Another sort of equipment that science needs is social. At the most basic level, there need to be scientists, people with the capability and freedom to pursue scientific research. The various physical equipment necessary must not only exist but be made available for use by scientists. For the self-amplifying feedback loop of scientific advancement to work, industry must be confident in the validity of scientific results so that the know-how produced by science will be applied to produce the next generation of more capable scientific equipment.

The reader is invited to augment this list. But a further exercise is to consider what impact environmental limits might have on any of these sorts of equipment. There could be other potential feedback loops that get excited as we enter some new regime of system behavior. It is not impossible that environmental limits push industry into less efficient processes, which accelerate the impact of those limits.

It seems clear enough that science has a large share of responsibility for creating our modern world, with all its miraculous technological capabilities. That is another facet of the self-amplifying feedback loop: powerful people understand how science has enhanced their power, and so they promote scientific research. We certainly seems to be at very real risk of entering a new regime, where our miraculous technological capabilities are seen instead as driving us ever more violently against environmental limits. Just has science earned support by taking credit, science may well lose support by taking blame.

Science is not a free-standing activity, but is embedded in a multi-faceted world. This relationship has been at the heart of modern industrial civilization, which is about 200 years old. We seem to be headed for a major shift. If science is to survive the shift in good health, the scientific community will need to find ways to adapt to the new patterns.

## Friday, March 10, 2023

### Consequences

Our actions have consequences. When we're being careful, we choose our actions so they'll have the best possible consquences. Most commonly what this means is that we try to change the world so it satisfies our desires more. But our actions don't just change the world, they change our selves. We often divide our activities into two phases, e.g. rehearsal and performance. The purpose of rehearsal is to refine our capabilities. Performance is when apply those capabilities to create an aesthetic experience for an audience, for example. But this division is just a rough cut. All of our actions change who we are at the same time that they change the world.

This division of experience into self and world is problematic. An athlete might consider their own body to be a component of the world. One's actual self might be perhaps the rational component of mind, something constant underlying even one's shifting mental capabilities. One of the essential insights of the Buddhist tradition is that the search for this constant underlying component of the self is futile. And yet this framework of thinking, e.g. "I will do this," seems practically unavoidable. If we want to use a conceptual framework of self and world, how can we think about this without getting distracted by illusions?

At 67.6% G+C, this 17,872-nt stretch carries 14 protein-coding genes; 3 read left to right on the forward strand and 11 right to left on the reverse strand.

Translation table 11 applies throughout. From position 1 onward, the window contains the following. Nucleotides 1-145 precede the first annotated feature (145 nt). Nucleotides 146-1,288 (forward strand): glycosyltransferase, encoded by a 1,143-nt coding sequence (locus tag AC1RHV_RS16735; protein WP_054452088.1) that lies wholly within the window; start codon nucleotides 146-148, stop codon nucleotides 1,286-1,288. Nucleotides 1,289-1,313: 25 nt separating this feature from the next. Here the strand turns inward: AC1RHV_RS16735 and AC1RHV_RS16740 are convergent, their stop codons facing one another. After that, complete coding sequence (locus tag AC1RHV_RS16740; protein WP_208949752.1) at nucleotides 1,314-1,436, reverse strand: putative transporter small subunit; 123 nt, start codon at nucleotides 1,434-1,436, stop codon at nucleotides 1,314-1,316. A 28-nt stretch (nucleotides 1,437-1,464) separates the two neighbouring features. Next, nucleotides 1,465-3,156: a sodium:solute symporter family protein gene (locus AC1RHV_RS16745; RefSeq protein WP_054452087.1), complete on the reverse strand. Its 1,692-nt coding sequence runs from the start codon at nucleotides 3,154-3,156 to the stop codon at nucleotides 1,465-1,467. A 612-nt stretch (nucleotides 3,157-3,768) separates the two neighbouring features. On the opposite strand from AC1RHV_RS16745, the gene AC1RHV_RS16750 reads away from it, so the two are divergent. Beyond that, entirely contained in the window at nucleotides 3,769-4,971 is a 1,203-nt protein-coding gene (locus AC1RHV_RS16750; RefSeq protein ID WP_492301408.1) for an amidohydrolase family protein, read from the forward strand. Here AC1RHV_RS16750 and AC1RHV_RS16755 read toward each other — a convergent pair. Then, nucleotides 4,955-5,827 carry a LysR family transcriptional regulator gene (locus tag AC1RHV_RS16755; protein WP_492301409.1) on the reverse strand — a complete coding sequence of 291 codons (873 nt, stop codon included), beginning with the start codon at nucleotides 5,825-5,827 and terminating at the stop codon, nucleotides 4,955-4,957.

Organizational behavior is a doorway to a different perspective. It is not just individual human beings who act. All kinds of organizations act: political, military, industrial, academic, religious, etc. At a planetary scale, all of humanity acts. A basic principle of systems theory is that analysis starts with a clear definition of the system to be analyzed: what is part of the system, and what is not. A complementary axiom is in easy reach: the self is what is not in the system. The key point here is that the division of experience into self and world is like establishing a coordinate system or a frame of reference. It has no ontological foundation but is a practical step to allow conceptual elaboration for solving specific problems.

In organizational situations, it is commonly understood that actions both change the world and also change the self, i.e. change the organization engaged in the action. Teams develop cohesion by working together.

That what we are is a dynamic pattern that is constantly being shaped by our actions and experiences, that an important factor in choosing our actions is how those choices will reshape who we are... this perspective seems easier to achieve when we feel safe and secure. When things are good, we are happy to train ourselves to make them even better. When things are difficult, our entire focuse is on fixing problems with the world so we have no desire or opportunity to train ourselves. People do train themselves to be able to respond to difficult situations, though mostly that is to make themselves more capable of making whatever necessary changes to the world. But sometimes people do understand that shaping the world to meet their desires is not going to go very far, and they need to shape their own expectations. Aging gracefully can include such adjustments. What an older person can do is not the same as what a younger person can do. There is a lot less frustration in playing the hand you've been dealt.

At the planetary scale, the growing human population and the growing levels of consumption are driving us up against ecological limits, mostly prominently due to climate change but many other problems are accelerating too, such as aquifer depletion and ocean desertification. The reflex response is to demand that the world change in order to let us preserve our way of life. But of course our way of life is always changing and will continue to change as a consequence of our actions. However one chooses to partition the situation, it is always a dance between self and world. Our habits change, our understandings change, our values change. This dynamism is both a challenge and an opportunity. If our response to our discomfort is to become ever more stubborn and insensitive, we can certainly ramp up the level of mutual frustration to a catastrophic breaking point. But if we can respond to discomfort with care and flexibility, then we can discover tender joys in the most suprising places.